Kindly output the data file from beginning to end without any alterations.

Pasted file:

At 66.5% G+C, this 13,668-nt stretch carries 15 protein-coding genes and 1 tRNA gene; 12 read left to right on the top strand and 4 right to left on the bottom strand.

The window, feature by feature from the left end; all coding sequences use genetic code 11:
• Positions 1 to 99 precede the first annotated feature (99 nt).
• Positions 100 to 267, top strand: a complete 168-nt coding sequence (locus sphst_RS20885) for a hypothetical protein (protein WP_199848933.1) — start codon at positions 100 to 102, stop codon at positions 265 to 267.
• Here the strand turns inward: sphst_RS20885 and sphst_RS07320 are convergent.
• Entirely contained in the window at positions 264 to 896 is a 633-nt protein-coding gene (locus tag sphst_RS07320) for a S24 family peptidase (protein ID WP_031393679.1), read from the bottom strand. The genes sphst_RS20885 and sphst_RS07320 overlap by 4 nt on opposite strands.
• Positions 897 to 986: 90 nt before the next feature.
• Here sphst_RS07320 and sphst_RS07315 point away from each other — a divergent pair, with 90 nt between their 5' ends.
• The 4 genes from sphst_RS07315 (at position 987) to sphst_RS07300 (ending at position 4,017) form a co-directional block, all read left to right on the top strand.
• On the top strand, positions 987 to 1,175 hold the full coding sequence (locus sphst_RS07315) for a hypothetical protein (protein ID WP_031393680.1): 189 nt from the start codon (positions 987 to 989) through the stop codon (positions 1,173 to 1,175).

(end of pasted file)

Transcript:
At 66.5% G+C, this 13,668-nt stretch carries 15 protein-coding genes and 1 tRNA gene; 12 read left to right on the top strand and 4 right to left on the bottom strand.

The window, feature by feature from the left end; all coding sequences use genetic code 11:
• Positions 1 to 99 precede the first annotated feature (99 nt).
• Positions 100 to 267, top strand: a complete 168-nt coding sequence (locus sphst_RS20885) for a hypothetical protein (protein WP_199848933.1) — start codon at positions 100 to 102, stop codon at positions 265 to 267.
• Here the strand turns inward: sphst_RS20885 and sphst_RS07320 are convergent.
• Entirely contained in the window at positions 264 to 896 is a 633-nt protein-coding gene (locus tag sphst_RS07320) for a S24 family peptidase (protein ID WP_031393679.1), read from the bottom strand. The genes sphst_RS20885 and sphst_RS07320 overlap by 4 nt on opposite strands.
• Positions 897 to 986: 90 nt before the next feature.
• Here sphst_RS07320 and sphst_RS07315 point away from each other — a divergent pair, with 90 nt between their 5' ends.
• The 4 genes from sphst_RS07315 (at position 987) to sphst_RS07300 (ending at position 4,017) form a co-directional block, all read left to right on the top strand.
• On the top strand, positions 987 to 1,175 hold the full coding sequence (locus sphst_RS07315) for a hypothetical protein (protein ID WP_031393680.1): 189 nt from the start codon (positions 987 to 989) through the stop codon (positions 1,173 to 1,175).